TURNER, Cholmley (1685-1757), of Kirkleatham, Yorks.

Published in The History of Parliament: the House of Commons 1715-1754, ed. R. Sedgwick, 1970
Available from Boydell and Brewer



1715 - 1722
1 Feb. 1727 - 1741
21 Jan. 1742 - 1747

Family and Education

bap. 20 July 1685, 1st s. of Charles Turner of Kirkleatham by Margaret, da. of Sir William Cholmley, and Bt., of Whitby, Yorks., sis and coh. of Sir Hugh Cholmley, 3rd Bt. educ. New Coll. Oxf. 1701. m. 1709, Jane, da. of George Marwood of Little Busby, Yorks., 1s. 1da. d.v.p.1

Offices Held

High steward, York 1725.


Turner was a wealthy country gentleman, with properties in Northallerton and along Tees side, as well as lead mining interests in the North Riding.2 Returned as a Whig for Northallerton in 1715, he followed Walpole into opposition in 1717, voting against the Government in all recorded divisions. He did not stand in 1722, but was successful in 1726 at a by-election for Yorkshire, which he thenceforth represented, with one short interruption, for the rest of his parliamentary career. In the 1727 Parliament he took a very independent line, speaking on the opposition side in a debate on foreign affairs, 5 Feb. 1729,3 and voting against the Government on the Hessians in 1730, the army in 1732, and the excise bill in 1733, but for them on the repeal of the Septennial Act in 1734. Complaining that ‘he was so wrong-headed there was no holding him’, Walpole wondered whether he would like a red ribbon.4 He announced his intention of not standing in 1734 but changed his mind on receiving an invitation from the Whig county meeting at York, which he accepted, the 3rd Earl of Carlisle told Walpole, ‘although he had writ to me the day before that he desired not to stand’.5 Re-elected after a hard contest, he voted with the Government on the navy estimates in February 1735, when it was ‘thought the petition which is lodged against [him] will make him do right while that is depending’.6 He also voted for the Spanish convention in 1739. He refused to stand in 1741 but when a by-election occurred he was induced to submit himself to ‘the command of the gentlemen’, as expressed by his unanimous adoption at another general Whig meeting, ‘the most numerous that has been seen a great while’.7 Returned after a contest, he was on the court list for the secret committee of inquiry into Walpole’s Administration, to which he was elected, never attending its meetings.8 His only vote in this Parliament was for the Hanoverians in 1744. In 1747 he finally retired, giving as his reason that there were ‘so many noblemen’ who were ‘thought to have the interest and direction of this county’.9 On his retirement he received a secret service pension of £500 a year from Pelham, which was not renewed when Newcastle succeeded to the Treasury.10 He died 9 May 1757.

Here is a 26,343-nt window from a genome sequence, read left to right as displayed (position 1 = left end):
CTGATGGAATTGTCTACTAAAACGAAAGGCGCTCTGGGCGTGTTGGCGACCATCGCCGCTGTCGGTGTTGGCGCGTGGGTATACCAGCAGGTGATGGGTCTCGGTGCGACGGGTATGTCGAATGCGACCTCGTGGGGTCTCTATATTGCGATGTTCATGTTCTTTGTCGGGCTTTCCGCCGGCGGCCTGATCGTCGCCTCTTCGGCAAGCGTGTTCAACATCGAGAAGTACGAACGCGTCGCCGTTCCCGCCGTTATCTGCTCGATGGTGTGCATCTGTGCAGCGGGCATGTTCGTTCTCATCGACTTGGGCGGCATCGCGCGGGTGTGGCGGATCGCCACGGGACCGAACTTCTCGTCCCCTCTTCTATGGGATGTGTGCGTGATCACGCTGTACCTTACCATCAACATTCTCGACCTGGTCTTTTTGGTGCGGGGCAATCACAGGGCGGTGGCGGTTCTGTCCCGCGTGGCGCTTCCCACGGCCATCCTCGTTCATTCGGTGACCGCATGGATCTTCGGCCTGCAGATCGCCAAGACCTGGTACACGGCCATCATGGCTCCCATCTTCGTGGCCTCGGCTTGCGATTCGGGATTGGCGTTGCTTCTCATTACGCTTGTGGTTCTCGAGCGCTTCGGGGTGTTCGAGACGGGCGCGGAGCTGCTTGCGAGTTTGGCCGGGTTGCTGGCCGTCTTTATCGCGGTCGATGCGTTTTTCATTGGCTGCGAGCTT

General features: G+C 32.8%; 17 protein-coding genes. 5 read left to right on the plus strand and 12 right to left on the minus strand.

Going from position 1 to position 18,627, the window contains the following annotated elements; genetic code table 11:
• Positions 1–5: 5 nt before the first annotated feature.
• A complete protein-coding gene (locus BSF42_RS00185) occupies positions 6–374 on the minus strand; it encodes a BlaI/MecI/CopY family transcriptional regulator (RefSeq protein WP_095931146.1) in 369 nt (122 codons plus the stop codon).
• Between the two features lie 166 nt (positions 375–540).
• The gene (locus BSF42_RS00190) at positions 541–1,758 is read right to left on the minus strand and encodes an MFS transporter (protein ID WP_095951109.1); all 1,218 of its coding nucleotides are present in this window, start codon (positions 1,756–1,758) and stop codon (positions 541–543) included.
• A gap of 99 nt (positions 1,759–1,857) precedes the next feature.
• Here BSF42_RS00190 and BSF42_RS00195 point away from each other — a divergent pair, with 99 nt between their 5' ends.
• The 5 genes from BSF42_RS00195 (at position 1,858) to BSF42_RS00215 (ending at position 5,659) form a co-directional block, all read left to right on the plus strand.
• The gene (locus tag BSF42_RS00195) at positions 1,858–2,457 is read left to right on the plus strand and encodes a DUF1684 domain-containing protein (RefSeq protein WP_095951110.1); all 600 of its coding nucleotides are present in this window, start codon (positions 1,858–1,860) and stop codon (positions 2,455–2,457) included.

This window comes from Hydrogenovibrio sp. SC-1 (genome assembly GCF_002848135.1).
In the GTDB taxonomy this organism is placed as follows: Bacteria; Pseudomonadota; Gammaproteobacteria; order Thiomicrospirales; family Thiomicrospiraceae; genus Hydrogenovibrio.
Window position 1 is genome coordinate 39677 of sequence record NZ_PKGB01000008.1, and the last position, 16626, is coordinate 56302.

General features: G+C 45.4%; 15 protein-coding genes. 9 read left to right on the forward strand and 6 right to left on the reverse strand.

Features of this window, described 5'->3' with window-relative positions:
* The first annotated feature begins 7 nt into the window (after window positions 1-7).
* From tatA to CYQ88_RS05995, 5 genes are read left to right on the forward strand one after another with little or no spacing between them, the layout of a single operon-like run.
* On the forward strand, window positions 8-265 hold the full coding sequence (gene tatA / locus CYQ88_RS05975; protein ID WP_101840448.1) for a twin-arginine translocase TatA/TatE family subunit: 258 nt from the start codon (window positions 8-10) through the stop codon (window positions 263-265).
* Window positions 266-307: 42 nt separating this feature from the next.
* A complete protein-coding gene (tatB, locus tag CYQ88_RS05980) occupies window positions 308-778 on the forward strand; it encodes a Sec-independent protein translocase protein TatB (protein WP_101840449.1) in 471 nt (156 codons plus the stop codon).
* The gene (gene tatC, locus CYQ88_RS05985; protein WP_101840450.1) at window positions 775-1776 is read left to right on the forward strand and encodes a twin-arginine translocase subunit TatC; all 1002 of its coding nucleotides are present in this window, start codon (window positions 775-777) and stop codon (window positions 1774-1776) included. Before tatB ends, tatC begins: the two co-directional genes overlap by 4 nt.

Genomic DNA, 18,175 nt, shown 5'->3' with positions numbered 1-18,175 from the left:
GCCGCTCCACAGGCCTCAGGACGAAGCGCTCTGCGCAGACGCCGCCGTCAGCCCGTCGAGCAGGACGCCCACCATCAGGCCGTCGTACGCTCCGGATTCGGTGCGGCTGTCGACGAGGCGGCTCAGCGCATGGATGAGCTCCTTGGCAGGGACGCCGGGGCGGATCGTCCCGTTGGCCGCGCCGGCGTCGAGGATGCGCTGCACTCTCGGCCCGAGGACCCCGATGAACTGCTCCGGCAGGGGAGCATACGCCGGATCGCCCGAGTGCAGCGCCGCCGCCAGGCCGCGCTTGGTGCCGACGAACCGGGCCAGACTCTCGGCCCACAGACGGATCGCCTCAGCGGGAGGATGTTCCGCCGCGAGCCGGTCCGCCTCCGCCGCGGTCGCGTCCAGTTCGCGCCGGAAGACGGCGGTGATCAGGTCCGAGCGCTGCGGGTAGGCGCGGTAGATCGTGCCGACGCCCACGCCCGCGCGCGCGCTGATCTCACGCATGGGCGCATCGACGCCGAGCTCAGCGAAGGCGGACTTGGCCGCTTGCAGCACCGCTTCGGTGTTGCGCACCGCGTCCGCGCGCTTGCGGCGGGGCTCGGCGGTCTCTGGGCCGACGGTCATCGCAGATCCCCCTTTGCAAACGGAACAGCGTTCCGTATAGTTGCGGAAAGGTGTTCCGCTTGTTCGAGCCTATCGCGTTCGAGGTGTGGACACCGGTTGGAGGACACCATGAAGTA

Ref Volumes: 1715-1754

Author: Romney R. Sedgwick


  • 1. Top. and Gen. i. 507-8.
  • 2. C. Collyer, ‘The Yorks, election of 1734’. Proc. Leeds Philosophical Soc. vii. 55-56.
  • 3. HMC Egmont Diary, iii. 345.
  • 4. HMC Carlisle, 127.
  • 5. 8 Nov. [1733], Cholmondeley (Houghton) mss.
  • 6. HMC Carlisle, 151.
  • 7. C. Collyer, ‘The Yorks. election of 1741’. Proc. Leeds Philosophical Soc. vii. 141.
  • 8. Walpole to Mann, 1 and 22 Apr. 1742.
  • 9. C. Collyer, ‘The Rockinghams Yorks. politics 1742-61’, Thoresby Misc. xli. 358.
  • 10. Add. 33038, f. 415.